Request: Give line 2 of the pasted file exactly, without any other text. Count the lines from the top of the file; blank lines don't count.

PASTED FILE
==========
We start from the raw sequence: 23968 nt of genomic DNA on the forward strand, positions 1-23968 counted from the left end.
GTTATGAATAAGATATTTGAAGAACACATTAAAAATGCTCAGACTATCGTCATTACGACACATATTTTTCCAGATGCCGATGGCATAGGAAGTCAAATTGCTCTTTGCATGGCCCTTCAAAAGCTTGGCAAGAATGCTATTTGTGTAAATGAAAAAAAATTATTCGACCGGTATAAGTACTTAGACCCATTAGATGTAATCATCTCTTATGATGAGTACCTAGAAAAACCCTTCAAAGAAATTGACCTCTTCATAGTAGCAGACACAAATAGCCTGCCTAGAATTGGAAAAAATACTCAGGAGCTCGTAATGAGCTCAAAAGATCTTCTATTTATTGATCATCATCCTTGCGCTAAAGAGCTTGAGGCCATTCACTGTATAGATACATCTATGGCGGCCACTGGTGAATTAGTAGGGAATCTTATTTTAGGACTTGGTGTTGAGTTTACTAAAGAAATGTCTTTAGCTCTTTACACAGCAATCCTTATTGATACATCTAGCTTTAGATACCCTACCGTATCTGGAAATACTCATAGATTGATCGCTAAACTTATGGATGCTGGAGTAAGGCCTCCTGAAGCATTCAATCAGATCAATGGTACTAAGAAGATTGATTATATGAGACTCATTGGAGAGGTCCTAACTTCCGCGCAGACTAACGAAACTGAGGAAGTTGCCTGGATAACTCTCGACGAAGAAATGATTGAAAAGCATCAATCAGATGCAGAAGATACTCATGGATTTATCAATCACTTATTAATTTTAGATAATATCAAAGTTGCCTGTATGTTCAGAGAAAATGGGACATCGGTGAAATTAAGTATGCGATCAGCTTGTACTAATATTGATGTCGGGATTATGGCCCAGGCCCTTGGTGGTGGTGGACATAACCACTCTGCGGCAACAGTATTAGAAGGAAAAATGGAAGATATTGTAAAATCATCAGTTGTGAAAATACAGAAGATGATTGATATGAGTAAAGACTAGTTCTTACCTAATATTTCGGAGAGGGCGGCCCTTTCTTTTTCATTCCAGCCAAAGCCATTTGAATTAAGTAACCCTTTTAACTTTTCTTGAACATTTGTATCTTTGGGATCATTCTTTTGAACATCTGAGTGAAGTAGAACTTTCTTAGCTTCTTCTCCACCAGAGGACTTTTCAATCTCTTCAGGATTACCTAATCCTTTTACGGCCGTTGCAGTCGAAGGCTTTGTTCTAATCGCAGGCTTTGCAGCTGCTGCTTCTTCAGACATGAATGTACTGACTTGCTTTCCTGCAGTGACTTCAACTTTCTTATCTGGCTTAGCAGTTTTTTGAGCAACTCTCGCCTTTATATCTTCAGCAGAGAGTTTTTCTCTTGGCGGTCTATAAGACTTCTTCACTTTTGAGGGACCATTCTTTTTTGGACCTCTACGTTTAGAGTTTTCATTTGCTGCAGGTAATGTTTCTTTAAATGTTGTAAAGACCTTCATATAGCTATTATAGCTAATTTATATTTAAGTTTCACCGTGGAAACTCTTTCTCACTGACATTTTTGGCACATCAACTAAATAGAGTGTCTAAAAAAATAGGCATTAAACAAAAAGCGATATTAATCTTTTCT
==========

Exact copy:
GTTATGAATAAGATATTTGAAGAACACATTAAAAATGCTCAGACTATCGTCATTACGACACATATTTTTCCAGATGCCGATGGCATAGGAAGTCAAATTGCTCTTTGCATGGCCCTTCAAAAGCTTGGCAAGAATGCTATTTGTGTAAATGAAAAAAAATTATTCGACCGGTATAAGTACTTAGACCCATTAGATGTAATCATCTCTTATGATGAGTACCTAGAAAAACCCTTCAAAGAAATTGACCTCTTCATAGTAGCAGACACAAATAGCCTGCCTAGAATTGGAAAAAATACTCAGGAGCTCGTAATGAGCTCAAAAGATCTTCTATTTATTGATCATCATCCTTGCGCTAAAGAGCTTGAGGCCATTCACTGTATAGATACATCTATGGCGGCCACTGGTGAATTAGTAGGGAATCTTATTTTAGGACTTGGTGTTGAGTTTACTAAAGAAATGTCTTTAGCTCTTTACACAGCAATCCTTATTGATACATCTAGCTTTAGATACCCTACCGTATCTGGAAATACTCATAGATTGATCGCTAAACTTATGGATGCTGGAGTAAGGCCTCCTGAAGCATTCAATCAGATCAATGGTACTAAGAAGATTGATTATATGAGACTCATTGGAGAGGTCCTAACTTCCGCGCAGACTAACGAAACTGAGGAAGTTGCCTGGATAACTCTCGACGAAGAAATGATTGAAAAGCATCAATCAGATGCAGAAGATACTCATGGATTTATCAATCACTTATTAATTTTAGATAATATCAAAGTTGCCTGTATGTTCAGAGAAAATGGGACATCGGTGAAATTAAGTATGCGATCAGCTTGTACTAATATTGATGTCGGGATTATGGCCCAGGCCCTTGGTGGTGGTGGACATAACCACTCTGCGGCAACAGTATTAGAAGGAAAAATGGAAGATATTGTAAAATCATCAGTTGTGAAAATACAGAAGATGATTGATATGAGTAAAGACTAGTTCTTACCTAATATTTCGGAGAGGGCGGCCCTTTCTTTTTCATTCCAGCCAAAGCCATTTGAATTAAGTAACCCTTTTAACTTTTCTTGAACATTTGTATCTTTGGGATCATTCTTTTGAACATCTGAGTGAAGTAGAACTTTCTTAGCTTCTTCTCCACCAGAGGACTTTTCAATCTCTTCAGGATTACCTAATCCTTTTACGGCCGTTGCAGTCGAAGGCTTTGTTCTAATCGCAGGCTTTGCAGCTGCTGCTTCTTCAGACATGAATGTACTGACTTGCTTTCCTGCAGTGACTTCAACTTTCTTATCTGGCTTAGCAGTTTTTTGAGCAACTCTCGCCTTTATATCTTCAGCAGAGAGTTTTTCTCTTGGCGGTCTATAAGACTTCTTCACTTTTGAGGGACCATTCTTTTTTGGACCTCTACGTTTAGAGTTTTCATTTGCTGCAGGTAATGTTTCTTTAAATGTTGTAAAGACCTTCATATAGCTATTATAGCTAATTTATATTTAAGTTTCACCGTGGAAACTCTTTCTCACTGACATTTTTGGCACATCAACTAAATAGAGTGTCTAAAAAAATAGGCATTAAACAAAAAGCGATATTAATCTTTTCT